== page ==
Currency traders are scaling back their bets against the U.S. dollar on concern over global growth and the spread of the Eurozone contagion.

For the week ended Aug. 9, Commodity Futures Trading Commission data revealed that aggregate bets that the U.S. dollar will depreciate against the euro, yen, pound sterling, franc, Mexican peso, the Australian, Canadian and New Zealand dollars dropped by 154,105 contracts to 153,216, signaling that traders are betting the greenback will begin to strengthen, reports Allison Bennett for Bloomberg.

Hedge funds and other large speculators have lowered their wagers on a weaker dollar from the record high of 405,267 in March. Bets on an appreciating dollar are up while futures traders have cut their bets on further strength in the yen and franc.

“The sell-off in risk assets is due to the repricing of global growth,” remarked Ray Attrill, head of currency strategy at BNP Paribas SA. “The volatility levels have just been off the scale in foreign exchange, and that has deterred people from taking up the Fed’s invitation to use the dollar as a funding vehicle for risk appetite.”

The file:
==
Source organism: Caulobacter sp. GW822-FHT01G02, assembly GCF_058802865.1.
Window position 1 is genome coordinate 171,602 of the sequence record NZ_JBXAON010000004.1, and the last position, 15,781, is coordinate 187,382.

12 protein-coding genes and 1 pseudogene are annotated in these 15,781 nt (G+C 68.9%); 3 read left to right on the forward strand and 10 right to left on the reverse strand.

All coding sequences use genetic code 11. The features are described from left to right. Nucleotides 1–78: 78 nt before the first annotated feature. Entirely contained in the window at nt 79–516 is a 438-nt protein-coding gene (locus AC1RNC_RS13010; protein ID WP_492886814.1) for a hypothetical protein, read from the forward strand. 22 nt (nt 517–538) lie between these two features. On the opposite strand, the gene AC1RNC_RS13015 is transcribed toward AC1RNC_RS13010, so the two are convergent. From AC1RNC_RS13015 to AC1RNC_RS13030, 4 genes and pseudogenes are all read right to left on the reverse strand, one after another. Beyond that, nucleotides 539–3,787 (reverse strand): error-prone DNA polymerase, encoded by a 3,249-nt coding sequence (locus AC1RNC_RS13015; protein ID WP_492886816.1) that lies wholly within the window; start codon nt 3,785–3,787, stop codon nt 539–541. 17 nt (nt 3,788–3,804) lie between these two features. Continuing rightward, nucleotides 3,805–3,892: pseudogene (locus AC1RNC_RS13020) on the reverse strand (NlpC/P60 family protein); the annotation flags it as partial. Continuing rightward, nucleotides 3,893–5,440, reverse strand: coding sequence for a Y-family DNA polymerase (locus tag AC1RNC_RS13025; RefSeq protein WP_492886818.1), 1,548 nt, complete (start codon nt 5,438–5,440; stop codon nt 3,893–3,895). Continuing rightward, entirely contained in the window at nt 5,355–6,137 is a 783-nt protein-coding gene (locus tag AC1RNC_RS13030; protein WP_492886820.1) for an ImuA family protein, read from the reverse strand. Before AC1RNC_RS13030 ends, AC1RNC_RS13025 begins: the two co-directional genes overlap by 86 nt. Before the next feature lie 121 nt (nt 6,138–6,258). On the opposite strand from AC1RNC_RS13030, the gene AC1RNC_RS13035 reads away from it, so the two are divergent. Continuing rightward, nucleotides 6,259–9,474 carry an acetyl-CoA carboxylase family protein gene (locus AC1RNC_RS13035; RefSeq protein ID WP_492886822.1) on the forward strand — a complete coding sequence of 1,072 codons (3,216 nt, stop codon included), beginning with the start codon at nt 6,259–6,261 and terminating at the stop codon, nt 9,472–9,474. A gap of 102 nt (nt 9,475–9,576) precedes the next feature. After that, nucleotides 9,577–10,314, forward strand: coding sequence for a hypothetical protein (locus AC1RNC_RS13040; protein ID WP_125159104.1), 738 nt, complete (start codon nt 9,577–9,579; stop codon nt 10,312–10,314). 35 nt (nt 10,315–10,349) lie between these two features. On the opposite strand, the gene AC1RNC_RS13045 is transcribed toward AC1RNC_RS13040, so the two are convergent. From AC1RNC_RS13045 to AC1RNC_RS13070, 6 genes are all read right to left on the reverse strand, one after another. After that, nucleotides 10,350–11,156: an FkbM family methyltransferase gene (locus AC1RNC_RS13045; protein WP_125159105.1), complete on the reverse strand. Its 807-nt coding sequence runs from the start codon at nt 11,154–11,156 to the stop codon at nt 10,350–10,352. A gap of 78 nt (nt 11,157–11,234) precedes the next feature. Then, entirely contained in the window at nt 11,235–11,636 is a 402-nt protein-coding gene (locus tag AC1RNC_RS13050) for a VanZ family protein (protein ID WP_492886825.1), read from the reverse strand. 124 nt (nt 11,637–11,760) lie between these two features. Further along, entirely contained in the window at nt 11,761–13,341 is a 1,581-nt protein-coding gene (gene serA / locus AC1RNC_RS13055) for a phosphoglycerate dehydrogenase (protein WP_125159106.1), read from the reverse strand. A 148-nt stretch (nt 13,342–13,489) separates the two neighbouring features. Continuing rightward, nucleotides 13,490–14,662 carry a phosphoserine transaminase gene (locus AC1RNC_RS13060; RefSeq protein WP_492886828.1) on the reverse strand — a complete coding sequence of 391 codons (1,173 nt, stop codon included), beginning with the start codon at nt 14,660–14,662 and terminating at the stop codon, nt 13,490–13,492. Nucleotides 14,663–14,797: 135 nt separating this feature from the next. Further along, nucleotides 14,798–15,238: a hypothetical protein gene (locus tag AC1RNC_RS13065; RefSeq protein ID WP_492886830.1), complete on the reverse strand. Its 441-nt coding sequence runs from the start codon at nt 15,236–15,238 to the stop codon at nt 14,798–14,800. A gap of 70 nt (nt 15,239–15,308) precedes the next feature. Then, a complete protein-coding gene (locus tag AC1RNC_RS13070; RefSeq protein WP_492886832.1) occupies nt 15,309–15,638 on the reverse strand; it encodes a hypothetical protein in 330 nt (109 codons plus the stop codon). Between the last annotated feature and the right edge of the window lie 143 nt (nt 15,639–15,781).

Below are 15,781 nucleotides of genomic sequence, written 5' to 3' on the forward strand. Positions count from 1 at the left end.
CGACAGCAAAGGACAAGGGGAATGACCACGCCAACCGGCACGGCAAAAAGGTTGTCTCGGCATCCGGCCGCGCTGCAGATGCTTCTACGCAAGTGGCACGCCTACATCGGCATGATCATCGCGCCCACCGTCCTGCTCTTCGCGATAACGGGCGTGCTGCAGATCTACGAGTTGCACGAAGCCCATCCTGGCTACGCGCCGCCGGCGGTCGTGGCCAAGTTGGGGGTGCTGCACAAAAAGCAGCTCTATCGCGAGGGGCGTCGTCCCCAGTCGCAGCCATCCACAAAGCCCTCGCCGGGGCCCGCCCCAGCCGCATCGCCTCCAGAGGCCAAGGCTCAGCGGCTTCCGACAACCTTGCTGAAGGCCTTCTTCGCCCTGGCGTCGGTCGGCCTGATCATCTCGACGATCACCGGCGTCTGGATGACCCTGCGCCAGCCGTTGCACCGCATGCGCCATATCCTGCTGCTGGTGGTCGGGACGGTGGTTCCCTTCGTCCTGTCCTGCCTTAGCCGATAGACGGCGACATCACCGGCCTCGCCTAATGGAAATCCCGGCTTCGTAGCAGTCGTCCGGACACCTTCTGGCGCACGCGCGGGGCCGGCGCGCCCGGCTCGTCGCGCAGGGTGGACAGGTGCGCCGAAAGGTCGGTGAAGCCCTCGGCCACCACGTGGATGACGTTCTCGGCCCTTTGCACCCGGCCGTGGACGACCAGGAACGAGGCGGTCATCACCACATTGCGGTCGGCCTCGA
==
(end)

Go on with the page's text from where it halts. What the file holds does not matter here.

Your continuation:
“Our preferred strategy is to keep selling rallies in the euro, sterling, Australian and Canadian dollars against the greenback given our cautious view on the outlook for financial markets,” said Mansoor Mohi-uddin, chief currency strategist at UBS AG Singapore.

The Federal Reserve has promised to keep its target interest rate for overnight loans at record lows until mid-2013.

Yields on the benchmark 10-year Treasury notes hit a record low 2.0346% last Friday.

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